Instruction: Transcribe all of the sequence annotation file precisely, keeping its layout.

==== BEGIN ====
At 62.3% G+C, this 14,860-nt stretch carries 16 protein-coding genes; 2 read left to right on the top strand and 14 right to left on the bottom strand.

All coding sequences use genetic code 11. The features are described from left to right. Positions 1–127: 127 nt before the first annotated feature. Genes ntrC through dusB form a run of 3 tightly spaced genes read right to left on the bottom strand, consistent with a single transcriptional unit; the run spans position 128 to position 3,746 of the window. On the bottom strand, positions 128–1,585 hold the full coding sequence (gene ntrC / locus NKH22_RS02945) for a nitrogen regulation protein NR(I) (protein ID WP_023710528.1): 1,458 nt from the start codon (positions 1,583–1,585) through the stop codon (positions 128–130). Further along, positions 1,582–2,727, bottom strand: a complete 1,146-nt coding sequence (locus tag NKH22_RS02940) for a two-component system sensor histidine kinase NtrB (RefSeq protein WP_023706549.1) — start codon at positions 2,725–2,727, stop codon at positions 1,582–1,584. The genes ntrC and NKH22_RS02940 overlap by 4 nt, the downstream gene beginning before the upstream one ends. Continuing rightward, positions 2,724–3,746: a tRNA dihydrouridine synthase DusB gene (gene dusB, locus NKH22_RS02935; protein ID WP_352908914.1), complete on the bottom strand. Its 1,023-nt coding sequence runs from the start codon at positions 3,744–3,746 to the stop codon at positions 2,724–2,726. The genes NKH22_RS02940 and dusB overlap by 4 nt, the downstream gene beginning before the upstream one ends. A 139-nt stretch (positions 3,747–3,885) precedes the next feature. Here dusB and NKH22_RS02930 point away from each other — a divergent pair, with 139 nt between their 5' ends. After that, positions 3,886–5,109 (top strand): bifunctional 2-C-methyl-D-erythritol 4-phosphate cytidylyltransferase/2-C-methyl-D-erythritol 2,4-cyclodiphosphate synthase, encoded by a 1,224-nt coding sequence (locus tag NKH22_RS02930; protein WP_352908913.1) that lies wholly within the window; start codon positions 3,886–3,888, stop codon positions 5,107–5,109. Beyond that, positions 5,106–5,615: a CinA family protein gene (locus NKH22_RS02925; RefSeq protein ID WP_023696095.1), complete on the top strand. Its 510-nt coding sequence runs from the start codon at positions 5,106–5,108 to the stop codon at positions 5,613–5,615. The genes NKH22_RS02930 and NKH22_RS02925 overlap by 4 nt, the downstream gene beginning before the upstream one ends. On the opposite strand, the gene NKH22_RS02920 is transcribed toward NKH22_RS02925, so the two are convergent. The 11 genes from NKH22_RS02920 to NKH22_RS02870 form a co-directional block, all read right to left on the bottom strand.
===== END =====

At 62.3% G+C, this 14,860-nt stretch carries 16 protein-coding genes; 2 read left to right on the top strand and 14 right to left on the bottom strand.

All coding sequences use genetic code 11. The features are described from left to right. Positions 1–127: 127 nt before the first annotated feature. Genes ntrC through dusB form a run of 3 tightly spaced genes read right to left on the bottom strand, consistent with a single transcriptional unit; the run spans position 128 to position 3,746 of the window. On the bottom strand, positions 128–1,585 hold the full coding sequence (gene ntrC / locus NKH22_RS02945) for a nitrogen regulation protein NR(I) (protein ID WP_023710528.1): 1,458 nt from the start codon (positions 1,583–1,585) through the stop codon (positions 128–130). Further along, positions 1,582–2,727, bottom strand: a complete 1,146-nt coding sequence (locus tag NKH22_RS02940) for a two-component system sensor histidine kinase NtrB (RefSeq protein WP_023706549.1) — start codon at positions 2,725–2,727, stop codon at positions 1,582–1,584. The genes ntrC and NKH22_RS02940 overlap by 4 nt, the downstream gene beginning before the upstream one ends. Continuing rightward, positions 2,724–3,746: a tRNA dihydrouridine synthase DusB gene (gene dusB, locus NKH22_RS02935; protein ID WP_352908914.1), complete on the bottom strand. Its 1,023-nt coding sequence runs from the start codon at positions 3,744–3,746 to the stop codon at positions 2,724–2,726. The genes NKH22_RS02940 and dusB overlap by 4 nt, the downstream gene beginning before the upstream one ends. A 139-nt stretch (positions 3,747–3,885) precedes the next feature. Here dusB and NKH22_RS02930 point away from each other — a divergent pair, with 139 nt between their 5' ends. After that, positions 3,886–5,109 (top strand): bifunctional 2-C-methyl-D-erythritol 4-phosphate cytidylyltransferase/2-C-methyl-D-erythritol 2,4-cyclodiphosphate synthase, encoded by a 1,224-nt coding sequence (locus tag NKH22_RS02930; protein WP_352908913.1) that lies wholly within the window; start codon positions 3,886–3,888, stop codon positions 5,107–5,109. Beyond that, positions 5,106–5,615: a CinA family protein gene (locus NKH22_RS02925; RefSeq protein ID WP_023696095.1), complete on the top strand. Its 510-nt coding sequence runs from the start codon at positions 5,106–5,108 to the stop codon at positions 5,613–5,615. The genes NKH22_RS02930 and NKH22_RS02925 overlap by 4 nt, the downstream gene beginning before the upstream one ends. On the opposite strand, the gene NKH22_RS02920 is transcribed toward NKH22_RS02925, so the two are convergent. The 11 genes from NKH22_RS02920 to NKH22_RS02870 form a co-directional block, all read right to left on the bottom strand.